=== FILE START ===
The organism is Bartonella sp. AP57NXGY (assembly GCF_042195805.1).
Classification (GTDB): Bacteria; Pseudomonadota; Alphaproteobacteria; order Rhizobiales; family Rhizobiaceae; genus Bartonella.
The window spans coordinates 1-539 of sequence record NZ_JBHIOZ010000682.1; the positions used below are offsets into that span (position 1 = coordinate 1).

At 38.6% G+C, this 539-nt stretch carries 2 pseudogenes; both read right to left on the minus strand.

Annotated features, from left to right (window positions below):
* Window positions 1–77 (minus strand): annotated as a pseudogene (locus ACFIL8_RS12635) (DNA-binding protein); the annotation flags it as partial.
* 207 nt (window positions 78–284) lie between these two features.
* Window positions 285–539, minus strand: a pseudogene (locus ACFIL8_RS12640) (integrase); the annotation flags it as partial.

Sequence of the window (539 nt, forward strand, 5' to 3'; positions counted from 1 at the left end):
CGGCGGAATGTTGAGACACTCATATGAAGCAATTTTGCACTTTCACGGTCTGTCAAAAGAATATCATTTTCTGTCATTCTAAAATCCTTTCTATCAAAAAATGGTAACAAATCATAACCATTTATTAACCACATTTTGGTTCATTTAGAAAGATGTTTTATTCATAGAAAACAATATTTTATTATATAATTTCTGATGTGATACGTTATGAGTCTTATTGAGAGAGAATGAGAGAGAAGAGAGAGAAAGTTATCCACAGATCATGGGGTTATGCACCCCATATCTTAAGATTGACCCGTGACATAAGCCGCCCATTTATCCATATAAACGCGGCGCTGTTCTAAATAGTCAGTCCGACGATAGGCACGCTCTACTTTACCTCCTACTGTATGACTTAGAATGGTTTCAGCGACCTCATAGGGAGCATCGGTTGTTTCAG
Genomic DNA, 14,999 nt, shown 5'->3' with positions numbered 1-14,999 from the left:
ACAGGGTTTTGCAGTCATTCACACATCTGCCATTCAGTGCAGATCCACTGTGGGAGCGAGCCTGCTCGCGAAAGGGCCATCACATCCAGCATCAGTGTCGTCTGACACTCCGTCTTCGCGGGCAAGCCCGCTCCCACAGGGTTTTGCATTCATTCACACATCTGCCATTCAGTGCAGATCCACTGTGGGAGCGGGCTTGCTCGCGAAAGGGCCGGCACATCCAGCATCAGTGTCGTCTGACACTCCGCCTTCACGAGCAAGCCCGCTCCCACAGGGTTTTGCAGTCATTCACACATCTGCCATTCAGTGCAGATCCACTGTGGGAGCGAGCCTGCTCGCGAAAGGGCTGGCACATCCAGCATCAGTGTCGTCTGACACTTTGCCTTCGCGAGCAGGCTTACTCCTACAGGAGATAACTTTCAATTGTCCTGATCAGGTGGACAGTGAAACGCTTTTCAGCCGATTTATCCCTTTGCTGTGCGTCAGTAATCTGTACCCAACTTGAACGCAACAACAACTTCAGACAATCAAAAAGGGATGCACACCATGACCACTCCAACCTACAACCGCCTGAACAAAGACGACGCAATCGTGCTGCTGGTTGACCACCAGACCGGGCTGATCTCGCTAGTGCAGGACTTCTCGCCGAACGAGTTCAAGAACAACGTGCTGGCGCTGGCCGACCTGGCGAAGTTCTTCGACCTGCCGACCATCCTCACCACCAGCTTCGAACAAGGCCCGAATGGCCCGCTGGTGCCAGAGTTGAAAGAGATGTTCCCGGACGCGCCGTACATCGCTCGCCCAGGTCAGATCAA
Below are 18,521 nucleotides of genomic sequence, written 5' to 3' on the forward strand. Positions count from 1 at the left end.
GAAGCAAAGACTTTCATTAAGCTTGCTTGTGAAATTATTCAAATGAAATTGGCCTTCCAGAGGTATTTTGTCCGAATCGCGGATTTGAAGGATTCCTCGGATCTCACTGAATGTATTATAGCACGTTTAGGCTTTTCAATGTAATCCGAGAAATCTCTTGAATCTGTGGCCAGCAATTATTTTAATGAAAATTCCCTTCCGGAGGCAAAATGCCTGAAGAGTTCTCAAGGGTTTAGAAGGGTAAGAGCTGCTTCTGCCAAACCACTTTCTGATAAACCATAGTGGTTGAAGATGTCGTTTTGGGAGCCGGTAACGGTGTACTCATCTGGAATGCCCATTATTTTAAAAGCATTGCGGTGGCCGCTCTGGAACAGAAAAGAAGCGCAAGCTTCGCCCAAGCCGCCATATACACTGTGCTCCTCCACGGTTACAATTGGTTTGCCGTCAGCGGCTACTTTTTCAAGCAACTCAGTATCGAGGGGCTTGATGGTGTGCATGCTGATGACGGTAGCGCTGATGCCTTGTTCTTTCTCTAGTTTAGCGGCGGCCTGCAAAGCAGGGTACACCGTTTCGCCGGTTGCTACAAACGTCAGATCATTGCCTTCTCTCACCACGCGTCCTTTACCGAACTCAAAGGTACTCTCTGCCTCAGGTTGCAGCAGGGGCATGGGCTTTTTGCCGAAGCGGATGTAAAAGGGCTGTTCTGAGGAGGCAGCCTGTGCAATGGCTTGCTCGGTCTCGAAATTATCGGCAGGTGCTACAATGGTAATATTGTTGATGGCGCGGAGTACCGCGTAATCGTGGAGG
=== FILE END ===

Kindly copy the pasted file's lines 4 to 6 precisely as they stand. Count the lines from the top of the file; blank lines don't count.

At 38.6% G+C, this 539-nt stretch carries 2 pseudogenes; both read right to left on the minus strand.

Annotated features, from left to right (window positions below):
* Window positions 1–77 (minus strand): annotated as a pseudogene (locus ACFIL8_RS12635) (DNA-binding protein); the annotation flags it as partial.